This autumn, we are all about fairy tales from our Golden Age of Illustration core collection. A precious collection of more than fifty of the most beautifully illustrated children’s books from around the turn of the twentieth century. All major authors are represented: Shakespeare, Hans Christian Andersen, Edgar Allan Poe and Charles Dickens. The majority of these books is printed in English. Forty-eight are richly illustrated in Art Nouveau style. This fall and winter we bring you some of these precious pieces from the closed stacks to different locations to admire.
Once Upon a Law: the Grimm Brothers’ stories, language, and legal culture
The Maastricht University Library, the Faculty of Law, and the Faculty of Arts and Social Sciences bring you an exhibition highlighting the relationship between the stories of the Brothers Grimm and their lesser-known works about language and law.
The exhibition focuses on the perspective of the Grimm brothers as legal scholars, and through that lens, underlying legal customs become visible in the themes of their most famous fairy tales. In fact, the Brothers Grimm began collecting fairy tales as a way to map these customs for the benefit of other scholars; their original intention had nothing to do with telling stories to children. On display are rare legal books and highly-prized illustrated fairy tales from the Golden Age of Illustration.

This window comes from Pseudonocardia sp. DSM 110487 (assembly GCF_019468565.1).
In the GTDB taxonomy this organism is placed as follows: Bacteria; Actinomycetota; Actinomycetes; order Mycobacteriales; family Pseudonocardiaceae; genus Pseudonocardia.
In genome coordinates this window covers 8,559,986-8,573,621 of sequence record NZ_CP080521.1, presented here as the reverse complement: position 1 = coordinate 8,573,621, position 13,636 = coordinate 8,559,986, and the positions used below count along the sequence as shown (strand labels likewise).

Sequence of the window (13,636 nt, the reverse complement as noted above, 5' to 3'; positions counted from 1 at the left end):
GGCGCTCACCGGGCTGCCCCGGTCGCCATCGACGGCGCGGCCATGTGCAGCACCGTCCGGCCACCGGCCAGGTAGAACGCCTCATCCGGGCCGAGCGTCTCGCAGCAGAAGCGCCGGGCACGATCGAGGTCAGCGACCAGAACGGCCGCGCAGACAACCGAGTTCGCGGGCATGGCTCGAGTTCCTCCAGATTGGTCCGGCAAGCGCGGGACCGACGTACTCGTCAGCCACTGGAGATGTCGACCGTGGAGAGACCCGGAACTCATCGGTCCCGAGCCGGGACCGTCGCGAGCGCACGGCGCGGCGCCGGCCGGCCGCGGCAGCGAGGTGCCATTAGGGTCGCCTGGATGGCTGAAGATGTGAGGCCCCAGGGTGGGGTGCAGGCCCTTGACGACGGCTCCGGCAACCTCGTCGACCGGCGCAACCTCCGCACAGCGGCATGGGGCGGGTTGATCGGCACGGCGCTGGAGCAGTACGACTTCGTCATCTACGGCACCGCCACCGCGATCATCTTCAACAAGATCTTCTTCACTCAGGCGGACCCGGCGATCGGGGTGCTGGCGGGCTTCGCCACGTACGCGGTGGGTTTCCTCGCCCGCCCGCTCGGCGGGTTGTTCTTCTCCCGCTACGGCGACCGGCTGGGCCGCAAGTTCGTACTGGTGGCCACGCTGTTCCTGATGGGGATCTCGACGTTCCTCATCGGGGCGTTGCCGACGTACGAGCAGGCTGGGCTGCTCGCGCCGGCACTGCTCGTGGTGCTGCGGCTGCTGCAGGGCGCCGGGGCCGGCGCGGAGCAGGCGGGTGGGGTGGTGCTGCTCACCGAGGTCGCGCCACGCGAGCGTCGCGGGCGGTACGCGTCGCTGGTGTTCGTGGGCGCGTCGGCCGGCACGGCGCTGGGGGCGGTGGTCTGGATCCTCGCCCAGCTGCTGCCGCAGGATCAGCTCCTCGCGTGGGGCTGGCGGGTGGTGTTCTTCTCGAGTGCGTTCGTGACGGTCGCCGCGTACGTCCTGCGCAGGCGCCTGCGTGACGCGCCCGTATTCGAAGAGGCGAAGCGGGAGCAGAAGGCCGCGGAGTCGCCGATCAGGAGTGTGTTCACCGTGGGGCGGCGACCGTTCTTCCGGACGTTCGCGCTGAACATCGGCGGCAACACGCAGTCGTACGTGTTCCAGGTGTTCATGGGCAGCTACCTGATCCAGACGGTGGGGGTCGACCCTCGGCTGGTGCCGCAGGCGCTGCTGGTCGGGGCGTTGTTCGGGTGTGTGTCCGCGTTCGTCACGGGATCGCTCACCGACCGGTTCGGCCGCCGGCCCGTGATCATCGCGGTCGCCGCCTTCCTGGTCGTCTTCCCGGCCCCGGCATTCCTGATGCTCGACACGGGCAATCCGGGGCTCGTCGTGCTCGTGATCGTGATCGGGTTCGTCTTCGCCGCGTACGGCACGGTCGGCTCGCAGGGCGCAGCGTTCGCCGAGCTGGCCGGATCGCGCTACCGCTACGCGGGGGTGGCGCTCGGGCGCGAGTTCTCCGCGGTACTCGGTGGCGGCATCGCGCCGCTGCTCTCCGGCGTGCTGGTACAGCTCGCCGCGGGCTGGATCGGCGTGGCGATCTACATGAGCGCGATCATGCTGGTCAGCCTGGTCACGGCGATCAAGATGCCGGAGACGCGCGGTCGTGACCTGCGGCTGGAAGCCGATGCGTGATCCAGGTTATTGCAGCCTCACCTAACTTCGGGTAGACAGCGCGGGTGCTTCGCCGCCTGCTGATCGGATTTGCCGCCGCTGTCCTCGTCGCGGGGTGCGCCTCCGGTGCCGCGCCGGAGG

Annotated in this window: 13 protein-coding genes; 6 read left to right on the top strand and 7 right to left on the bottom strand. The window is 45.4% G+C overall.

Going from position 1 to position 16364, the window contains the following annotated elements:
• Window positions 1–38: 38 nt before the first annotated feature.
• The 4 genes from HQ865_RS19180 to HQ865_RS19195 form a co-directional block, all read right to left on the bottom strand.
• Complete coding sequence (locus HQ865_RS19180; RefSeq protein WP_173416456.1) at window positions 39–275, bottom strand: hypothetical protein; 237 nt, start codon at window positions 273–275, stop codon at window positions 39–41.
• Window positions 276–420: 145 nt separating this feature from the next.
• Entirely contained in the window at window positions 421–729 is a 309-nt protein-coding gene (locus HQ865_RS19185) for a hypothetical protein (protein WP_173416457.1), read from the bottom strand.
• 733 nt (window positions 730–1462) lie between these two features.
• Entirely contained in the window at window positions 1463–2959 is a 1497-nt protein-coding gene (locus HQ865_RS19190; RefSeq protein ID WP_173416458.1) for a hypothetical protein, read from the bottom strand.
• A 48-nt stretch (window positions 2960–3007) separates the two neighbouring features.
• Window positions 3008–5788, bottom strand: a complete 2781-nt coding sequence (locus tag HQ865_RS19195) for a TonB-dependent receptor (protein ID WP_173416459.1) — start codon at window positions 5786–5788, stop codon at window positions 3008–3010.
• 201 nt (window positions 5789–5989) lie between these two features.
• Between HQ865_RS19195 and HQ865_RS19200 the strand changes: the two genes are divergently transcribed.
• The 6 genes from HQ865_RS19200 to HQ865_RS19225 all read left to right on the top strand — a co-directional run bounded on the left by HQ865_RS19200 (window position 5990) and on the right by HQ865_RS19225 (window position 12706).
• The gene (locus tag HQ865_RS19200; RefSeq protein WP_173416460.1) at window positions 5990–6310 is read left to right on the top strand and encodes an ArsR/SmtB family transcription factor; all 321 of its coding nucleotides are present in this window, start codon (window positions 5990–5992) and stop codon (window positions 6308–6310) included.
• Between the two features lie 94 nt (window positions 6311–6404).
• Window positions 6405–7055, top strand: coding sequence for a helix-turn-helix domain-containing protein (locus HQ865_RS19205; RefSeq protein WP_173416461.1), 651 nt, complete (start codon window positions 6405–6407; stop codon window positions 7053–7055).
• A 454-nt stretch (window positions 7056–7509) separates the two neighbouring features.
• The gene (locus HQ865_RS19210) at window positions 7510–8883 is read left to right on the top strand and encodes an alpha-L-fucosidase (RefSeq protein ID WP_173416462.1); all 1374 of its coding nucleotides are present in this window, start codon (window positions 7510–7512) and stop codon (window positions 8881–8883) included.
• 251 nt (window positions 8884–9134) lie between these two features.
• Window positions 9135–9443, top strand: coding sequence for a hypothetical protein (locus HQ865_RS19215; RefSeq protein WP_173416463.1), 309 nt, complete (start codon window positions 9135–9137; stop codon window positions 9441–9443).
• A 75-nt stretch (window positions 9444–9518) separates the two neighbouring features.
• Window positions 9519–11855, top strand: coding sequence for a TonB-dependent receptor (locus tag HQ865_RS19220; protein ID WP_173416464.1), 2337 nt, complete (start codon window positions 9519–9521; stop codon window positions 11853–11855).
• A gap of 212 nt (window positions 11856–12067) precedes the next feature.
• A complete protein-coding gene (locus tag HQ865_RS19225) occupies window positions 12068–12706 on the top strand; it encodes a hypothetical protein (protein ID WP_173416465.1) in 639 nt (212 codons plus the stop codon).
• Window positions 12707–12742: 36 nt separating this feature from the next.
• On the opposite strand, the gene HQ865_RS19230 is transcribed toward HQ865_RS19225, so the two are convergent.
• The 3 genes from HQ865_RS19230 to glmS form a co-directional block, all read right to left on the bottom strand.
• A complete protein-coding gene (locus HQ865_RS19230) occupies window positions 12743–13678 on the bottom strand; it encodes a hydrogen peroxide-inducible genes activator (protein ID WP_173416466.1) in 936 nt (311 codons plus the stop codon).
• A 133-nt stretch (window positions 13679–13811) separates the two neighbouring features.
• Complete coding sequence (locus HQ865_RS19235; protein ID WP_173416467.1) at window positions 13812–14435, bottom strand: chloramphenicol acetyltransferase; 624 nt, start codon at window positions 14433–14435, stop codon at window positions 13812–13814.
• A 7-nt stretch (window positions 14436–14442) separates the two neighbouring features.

Extended due to success!
1 September to 22 December 2022
Every working day from 8.30 – 17.30
Main Administrative Building of Maastricht University (Minderbroedersberg 4-6)
Are you not able to visit the physically? The exhibition is also digitally available.
The Golden Age of Illustration
“Once Upon a Time” is a phrase that we know means our imaginations are about to be taken on an adventure. Fairytales, myths, and legends often begin with these words, and what follows are fantastical, colorful, absurd tales filled with all sorts of people, animals, and otherworldly creatures. Writers across the Western world began collecting and transcribing local folklore during the 18th and early 19th centuries, and these collected works were hugely popular. In the last quarter of the 19th century, several social and technological advances led to a boom in illustrated volumes of these tales, in what would come to be known as “the Golden Age of Illustration”.
In a small exhibition at Centre Céramique a selection of Art Nouveau illustrations by illustrators such as Arthur Rackham, Harry Clarke, René Bull and William Heath Robinson can be admired.
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